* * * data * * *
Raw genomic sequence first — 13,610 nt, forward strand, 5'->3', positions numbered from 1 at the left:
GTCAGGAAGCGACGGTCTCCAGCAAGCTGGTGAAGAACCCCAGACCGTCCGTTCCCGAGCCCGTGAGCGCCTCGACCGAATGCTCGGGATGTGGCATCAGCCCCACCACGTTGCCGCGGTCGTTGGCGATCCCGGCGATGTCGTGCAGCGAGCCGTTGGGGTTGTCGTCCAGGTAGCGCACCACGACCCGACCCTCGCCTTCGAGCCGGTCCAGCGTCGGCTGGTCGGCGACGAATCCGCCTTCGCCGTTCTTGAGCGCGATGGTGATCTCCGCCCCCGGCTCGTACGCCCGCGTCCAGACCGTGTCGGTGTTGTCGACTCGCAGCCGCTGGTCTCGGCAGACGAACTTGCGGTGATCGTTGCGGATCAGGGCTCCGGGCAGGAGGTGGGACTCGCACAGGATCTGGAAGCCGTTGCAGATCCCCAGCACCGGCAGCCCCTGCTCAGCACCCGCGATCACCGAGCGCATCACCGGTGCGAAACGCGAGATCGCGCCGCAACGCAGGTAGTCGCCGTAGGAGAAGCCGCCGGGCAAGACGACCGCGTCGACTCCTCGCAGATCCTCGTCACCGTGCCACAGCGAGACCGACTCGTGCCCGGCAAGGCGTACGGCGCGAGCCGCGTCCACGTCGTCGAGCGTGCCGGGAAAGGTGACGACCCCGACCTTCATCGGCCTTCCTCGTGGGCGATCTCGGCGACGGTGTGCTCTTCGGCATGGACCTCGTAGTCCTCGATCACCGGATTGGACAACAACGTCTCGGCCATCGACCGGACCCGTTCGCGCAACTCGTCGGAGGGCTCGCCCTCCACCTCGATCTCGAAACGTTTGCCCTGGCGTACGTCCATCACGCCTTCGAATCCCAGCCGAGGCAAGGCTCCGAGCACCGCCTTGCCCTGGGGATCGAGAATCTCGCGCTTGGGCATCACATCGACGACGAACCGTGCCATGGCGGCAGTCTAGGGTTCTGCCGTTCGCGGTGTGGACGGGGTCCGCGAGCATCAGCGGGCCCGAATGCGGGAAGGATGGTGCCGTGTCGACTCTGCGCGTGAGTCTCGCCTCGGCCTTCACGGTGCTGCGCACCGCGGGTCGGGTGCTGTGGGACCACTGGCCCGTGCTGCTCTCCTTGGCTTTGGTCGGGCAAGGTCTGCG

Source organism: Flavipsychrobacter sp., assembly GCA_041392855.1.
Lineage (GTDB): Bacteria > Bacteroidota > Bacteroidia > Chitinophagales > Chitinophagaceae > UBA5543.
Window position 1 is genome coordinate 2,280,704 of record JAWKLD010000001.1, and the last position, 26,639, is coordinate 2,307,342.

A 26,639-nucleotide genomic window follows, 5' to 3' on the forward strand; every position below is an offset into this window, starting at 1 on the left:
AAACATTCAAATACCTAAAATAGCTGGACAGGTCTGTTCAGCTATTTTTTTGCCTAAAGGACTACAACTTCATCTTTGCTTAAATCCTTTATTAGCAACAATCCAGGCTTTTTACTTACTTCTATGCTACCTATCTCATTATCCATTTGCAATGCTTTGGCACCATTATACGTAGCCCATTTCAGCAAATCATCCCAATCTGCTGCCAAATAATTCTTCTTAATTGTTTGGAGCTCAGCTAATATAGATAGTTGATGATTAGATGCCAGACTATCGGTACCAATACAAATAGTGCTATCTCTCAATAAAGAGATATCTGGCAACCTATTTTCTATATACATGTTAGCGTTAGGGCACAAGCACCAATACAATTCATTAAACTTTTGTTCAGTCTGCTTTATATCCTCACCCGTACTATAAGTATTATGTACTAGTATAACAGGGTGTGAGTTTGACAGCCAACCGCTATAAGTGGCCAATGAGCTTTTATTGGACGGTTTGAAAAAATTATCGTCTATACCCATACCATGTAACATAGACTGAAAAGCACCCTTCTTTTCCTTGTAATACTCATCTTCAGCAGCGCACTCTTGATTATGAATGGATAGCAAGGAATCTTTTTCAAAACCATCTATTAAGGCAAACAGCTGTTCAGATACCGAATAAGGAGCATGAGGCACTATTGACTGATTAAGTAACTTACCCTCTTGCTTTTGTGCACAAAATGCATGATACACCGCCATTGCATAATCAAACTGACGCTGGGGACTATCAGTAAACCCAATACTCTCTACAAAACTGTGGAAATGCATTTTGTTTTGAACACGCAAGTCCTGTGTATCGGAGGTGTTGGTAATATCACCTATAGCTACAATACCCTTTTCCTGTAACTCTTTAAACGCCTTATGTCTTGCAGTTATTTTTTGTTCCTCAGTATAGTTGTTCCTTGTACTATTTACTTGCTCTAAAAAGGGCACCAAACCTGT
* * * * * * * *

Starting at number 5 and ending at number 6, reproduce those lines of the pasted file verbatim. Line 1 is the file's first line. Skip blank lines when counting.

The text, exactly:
Window position 1 is genome coordinate 2,280,704 of record JAWKLD010000001.1, and the last position, 26,639, is coordinate 2,307,342.

A 26,639-nucleotide genomic window follows, 5' to 3' on the forward strand; every position below is an offset into this window, starting at 1 on the left: